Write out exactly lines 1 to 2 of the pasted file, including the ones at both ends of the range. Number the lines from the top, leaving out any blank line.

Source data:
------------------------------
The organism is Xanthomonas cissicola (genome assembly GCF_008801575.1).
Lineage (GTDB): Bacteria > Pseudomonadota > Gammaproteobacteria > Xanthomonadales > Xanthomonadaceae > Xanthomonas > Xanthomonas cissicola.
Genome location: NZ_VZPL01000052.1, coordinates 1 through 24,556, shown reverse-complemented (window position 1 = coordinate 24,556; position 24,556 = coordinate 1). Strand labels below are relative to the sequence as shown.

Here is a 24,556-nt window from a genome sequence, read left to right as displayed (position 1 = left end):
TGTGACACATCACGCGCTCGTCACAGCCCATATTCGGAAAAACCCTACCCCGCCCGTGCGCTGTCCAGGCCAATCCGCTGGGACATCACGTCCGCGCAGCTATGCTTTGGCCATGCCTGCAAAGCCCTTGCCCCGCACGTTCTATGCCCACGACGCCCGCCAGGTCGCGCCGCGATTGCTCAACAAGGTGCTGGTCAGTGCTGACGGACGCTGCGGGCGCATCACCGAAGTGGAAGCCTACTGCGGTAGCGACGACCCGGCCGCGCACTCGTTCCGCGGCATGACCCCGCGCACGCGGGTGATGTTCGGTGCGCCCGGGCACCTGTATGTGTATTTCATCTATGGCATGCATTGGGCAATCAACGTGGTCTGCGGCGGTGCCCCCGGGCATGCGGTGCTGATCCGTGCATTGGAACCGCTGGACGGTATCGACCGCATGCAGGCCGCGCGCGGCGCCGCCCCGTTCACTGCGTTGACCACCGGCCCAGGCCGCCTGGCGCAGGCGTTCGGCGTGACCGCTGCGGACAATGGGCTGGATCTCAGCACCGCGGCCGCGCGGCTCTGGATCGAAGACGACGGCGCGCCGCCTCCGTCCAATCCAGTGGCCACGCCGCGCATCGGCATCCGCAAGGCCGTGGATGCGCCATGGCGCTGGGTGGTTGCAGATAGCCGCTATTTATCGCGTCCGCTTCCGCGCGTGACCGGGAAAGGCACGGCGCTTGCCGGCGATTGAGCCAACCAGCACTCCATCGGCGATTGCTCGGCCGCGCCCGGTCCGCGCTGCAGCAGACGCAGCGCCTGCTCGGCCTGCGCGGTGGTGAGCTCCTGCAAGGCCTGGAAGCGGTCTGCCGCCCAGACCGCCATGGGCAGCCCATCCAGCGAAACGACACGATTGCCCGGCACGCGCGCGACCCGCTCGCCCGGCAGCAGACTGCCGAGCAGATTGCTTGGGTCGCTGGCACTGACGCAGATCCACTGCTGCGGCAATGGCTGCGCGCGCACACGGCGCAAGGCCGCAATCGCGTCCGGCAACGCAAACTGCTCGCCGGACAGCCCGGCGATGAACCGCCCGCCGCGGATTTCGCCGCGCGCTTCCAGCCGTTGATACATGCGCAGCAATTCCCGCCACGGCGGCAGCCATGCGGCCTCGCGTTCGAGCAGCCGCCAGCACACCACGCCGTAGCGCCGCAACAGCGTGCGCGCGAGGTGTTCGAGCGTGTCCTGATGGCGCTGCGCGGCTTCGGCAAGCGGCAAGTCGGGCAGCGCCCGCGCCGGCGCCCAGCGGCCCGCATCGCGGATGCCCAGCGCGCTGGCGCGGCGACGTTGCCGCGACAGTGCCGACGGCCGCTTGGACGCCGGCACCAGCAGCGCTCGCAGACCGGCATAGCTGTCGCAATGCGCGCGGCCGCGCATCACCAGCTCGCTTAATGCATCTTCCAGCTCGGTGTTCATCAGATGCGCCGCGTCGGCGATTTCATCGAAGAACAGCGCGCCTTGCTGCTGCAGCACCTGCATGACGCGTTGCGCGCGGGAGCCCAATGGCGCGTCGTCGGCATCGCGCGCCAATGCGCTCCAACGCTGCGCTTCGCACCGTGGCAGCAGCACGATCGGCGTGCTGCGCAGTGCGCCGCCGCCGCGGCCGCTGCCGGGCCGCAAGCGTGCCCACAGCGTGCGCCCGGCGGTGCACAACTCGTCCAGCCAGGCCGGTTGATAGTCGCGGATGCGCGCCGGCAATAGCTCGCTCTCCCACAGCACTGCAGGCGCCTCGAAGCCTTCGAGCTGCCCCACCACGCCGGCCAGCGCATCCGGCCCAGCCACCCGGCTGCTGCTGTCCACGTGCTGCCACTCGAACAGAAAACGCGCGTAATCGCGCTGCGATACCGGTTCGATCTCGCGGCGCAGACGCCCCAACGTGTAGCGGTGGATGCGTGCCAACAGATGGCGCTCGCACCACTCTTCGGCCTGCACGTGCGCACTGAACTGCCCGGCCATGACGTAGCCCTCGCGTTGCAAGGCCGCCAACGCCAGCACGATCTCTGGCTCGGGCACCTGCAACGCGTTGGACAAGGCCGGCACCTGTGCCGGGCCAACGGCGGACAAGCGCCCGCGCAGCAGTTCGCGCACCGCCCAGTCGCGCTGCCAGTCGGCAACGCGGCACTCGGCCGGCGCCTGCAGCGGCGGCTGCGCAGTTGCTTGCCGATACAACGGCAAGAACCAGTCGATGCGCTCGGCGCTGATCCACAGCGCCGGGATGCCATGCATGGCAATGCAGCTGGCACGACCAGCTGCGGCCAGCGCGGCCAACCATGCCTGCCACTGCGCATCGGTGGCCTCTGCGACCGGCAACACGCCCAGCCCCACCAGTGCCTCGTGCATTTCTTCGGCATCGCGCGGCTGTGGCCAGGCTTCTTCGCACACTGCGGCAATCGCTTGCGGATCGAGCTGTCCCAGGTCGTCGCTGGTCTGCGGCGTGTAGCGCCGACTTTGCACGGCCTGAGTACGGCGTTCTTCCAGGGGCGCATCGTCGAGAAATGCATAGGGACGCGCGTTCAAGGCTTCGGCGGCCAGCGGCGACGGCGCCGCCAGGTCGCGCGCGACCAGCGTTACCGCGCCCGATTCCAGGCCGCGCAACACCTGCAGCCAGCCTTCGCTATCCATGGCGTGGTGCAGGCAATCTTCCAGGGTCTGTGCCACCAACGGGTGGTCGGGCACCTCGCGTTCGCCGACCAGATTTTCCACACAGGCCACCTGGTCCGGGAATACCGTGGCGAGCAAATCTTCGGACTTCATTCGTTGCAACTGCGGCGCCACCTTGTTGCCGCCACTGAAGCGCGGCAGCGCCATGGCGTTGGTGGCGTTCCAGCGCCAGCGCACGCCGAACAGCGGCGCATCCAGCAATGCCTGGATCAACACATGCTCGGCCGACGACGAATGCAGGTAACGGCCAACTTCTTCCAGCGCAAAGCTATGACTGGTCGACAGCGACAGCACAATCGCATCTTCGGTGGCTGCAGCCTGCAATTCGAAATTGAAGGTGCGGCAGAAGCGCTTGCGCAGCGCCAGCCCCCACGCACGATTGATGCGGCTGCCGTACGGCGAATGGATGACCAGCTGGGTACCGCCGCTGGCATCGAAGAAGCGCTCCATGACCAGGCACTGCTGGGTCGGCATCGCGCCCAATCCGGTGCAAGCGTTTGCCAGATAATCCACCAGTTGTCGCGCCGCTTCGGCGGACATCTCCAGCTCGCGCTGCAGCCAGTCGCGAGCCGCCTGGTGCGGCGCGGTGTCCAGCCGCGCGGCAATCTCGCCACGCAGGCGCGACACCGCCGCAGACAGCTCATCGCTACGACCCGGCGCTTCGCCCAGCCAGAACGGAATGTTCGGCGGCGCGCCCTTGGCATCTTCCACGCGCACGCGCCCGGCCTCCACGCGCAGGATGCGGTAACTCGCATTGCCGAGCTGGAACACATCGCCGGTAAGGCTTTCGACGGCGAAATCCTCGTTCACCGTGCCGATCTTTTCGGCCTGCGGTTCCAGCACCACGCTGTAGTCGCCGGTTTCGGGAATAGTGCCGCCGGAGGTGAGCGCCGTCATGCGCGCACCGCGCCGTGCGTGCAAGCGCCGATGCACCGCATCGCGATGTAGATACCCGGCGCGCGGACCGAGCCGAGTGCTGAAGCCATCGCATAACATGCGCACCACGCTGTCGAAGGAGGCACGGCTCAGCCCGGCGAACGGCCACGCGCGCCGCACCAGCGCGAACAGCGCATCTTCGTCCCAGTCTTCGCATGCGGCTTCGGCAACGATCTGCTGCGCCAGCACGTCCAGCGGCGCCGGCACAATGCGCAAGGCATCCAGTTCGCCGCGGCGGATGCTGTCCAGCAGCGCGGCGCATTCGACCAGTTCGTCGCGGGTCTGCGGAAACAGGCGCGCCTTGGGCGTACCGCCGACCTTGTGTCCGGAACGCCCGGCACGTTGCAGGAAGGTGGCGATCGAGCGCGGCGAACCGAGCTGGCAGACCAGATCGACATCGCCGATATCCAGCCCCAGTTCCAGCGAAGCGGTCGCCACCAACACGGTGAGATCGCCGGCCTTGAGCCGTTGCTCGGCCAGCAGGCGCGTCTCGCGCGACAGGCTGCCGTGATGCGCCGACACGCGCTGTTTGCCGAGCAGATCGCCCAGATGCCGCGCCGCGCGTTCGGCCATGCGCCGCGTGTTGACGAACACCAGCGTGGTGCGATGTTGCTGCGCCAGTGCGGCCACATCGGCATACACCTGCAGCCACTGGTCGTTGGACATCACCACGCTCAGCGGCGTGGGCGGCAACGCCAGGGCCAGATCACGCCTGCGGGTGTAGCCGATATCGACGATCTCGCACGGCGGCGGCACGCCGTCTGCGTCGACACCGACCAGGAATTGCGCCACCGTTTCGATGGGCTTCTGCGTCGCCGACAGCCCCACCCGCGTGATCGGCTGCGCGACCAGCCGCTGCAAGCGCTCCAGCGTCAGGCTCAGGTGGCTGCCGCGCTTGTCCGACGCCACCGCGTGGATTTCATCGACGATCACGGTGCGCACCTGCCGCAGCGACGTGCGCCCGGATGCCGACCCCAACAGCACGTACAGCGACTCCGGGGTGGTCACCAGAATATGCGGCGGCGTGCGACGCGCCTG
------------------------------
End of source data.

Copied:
The organism is Xanthomonas cissicola (genome assembly GCF_008801575.1).
Lineage (GTDB): Bacteria > Pseudomonadota > Gammaproteobacteria > Xanthomonadales > Xanthomonadaceae > Xanthomonas > Xanthomonas cissicola.